Diagnostic Radioisotopes 

Nuclear medicine uses radioactive isotopes to diagnose disease.  Nuclear medicine imaging produces diagnostic images by detecting radiation within the body. Where does that radiation come from? It’s emitted by small amounts of diagnostic radioisotopes or radioactive tracers introduced into the body. The tiny amounts of radiation these isotopes emit can be traced and used to help a doctor see how an organ is functioning. This allows the doctor to make a diagnosis and suggest appropriate treatment for a patient.  

Conditions Treated 

Diagnostic radioisotopes are used to diagnose conditions such as: 

  • Cancer  
  • Heart disease 
  • Lung disorders 
  • Blood disorders 
  • Gallbladder disease 
  • Bone fractures and infections 
  • Thyroid disease, including hypothyroidism 
  • Kidney disease, including infections, scars or blockages 

Procedure Details 

How you are asked to prepare for a diagnostic radioisotope imaging test will depend on the type of test you’ll be given. In some cases, you may not be allowed to eat or drink for six hours before the test until it’s completed. In other cases, there are no restrictions.  

Radioisotopes can be administered orally, intravenously, or through inhaling. Then the nuclear imaging scan will typically follow this process: 

  • You will be asked to lie still on an examination table under a gamma camera.  
  • The camera will take a number of pictures.  
  • Crystals inside the camera will detect radiation coming from the body and form the images around the radiation.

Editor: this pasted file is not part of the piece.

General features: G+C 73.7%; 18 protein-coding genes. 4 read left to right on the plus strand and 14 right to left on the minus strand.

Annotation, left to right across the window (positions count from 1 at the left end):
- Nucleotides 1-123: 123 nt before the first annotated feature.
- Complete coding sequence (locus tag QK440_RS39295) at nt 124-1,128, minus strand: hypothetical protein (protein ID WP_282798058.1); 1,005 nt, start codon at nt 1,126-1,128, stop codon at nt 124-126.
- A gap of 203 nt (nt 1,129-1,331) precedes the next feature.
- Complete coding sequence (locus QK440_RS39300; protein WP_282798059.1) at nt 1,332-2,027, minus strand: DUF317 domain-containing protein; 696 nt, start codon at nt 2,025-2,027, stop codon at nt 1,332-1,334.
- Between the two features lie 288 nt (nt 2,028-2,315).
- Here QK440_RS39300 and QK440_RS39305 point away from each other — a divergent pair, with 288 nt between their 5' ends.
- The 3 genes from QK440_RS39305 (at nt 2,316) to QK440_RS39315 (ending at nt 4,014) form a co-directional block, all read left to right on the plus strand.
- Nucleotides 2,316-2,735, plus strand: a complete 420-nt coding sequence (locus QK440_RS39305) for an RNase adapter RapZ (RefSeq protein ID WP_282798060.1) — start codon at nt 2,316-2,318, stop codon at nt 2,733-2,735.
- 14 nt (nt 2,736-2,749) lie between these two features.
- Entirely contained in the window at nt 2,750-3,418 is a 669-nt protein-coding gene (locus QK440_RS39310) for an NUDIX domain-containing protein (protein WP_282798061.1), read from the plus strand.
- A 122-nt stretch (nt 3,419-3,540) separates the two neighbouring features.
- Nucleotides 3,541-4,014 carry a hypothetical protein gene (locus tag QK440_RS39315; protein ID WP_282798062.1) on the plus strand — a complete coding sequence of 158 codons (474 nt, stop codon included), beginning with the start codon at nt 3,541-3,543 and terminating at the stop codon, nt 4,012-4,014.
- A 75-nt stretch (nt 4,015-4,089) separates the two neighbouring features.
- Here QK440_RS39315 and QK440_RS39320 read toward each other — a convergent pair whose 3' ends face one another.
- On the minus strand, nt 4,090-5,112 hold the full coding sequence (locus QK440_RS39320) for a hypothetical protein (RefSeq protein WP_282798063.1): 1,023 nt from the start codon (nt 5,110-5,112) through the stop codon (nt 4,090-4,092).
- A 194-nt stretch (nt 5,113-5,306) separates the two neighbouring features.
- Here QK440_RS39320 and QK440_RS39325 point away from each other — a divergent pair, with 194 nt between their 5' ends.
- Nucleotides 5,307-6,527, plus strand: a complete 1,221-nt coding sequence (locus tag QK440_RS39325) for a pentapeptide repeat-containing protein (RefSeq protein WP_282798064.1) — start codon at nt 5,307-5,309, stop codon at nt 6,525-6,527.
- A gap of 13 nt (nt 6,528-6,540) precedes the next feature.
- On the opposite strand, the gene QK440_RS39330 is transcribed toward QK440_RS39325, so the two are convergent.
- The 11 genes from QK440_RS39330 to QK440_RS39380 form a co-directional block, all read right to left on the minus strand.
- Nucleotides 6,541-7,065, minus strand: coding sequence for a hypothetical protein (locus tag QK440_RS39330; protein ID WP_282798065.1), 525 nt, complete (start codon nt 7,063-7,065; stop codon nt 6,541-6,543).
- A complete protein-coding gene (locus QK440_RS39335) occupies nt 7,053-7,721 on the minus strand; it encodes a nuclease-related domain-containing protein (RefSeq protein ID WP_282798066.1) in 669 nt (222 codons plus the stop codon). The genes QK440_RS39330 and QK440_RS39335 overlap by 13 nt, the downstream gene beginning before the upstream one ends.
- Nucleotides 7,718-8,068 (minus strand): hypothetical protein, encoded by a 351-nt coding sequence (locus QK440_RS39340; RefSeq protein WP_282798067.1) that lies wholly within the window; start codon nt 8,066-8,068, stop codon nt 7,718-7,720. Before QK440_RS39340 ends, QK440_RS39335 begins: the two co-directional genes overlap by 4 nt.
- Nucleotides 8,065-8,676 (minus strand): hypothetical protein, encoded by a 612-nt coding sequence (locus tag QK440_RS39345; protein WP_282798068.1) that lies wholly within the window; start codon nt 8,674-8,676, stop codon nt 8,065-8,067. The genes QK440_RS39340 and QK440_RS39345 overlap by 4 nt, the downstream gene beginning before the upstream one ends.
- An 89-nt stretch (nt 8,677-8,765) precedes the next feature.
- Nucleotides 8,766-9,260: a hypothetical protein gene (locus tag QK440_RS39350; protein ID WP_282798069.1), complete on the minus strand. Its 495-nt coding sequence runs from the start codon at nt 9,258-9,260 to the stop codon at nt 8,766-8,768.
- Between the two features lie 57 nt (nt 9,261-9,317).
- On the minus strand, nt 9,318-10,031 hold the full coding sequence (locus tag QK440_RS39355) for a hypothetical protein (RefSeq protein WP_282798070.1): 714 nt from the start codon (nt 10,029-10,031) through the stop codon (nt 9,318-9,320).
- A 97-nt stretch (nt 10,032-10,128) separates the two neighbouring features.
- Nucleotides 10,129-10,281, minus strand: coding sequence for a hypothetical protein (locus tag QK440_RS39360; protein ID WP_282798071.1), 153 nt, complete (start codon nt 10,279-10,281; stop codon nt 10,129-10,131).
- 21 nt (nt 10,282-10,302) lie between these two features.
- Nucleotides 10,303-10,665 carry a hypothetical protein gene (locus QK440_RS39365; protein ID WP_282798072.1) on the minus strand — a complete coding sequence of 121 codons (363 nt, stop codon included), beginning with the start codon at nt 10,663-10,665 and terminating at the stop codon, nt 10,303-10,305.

• The images are interpreted by nuclear medicine doctors who are trained to identify abnormalities or disease before making a diagnosis.  

What to Expect 

Most imaging with diagnostic radioisotopes lasts less than one hour, not including the time it takes for the tracer to be absorbed by the body. However, some nuclear medicine studies can take longer than an hour or require more than one visit.  

There is no need to be concerned about diagnostic radioisotopes in terms of radiation, levels of which are typically very low. Risks for complications usually only involves allergies to tracers.  

You can resume your normal daily activities and diet immediately following a nuclear imaging test.  


Imaging using diagnostic radioisotopes is safe and effective and offers one of the least invasive ways to diagnose conditions. Oftentimes, other types of testing cannot provide the information that a nuclear medicine scan can.  

At Tampa General Hospital, our expert nuclear medicine physicians and radiologists perform diagnostic radioisotope imaging to ensure our patients receive world-class care that is specific to their individual needs.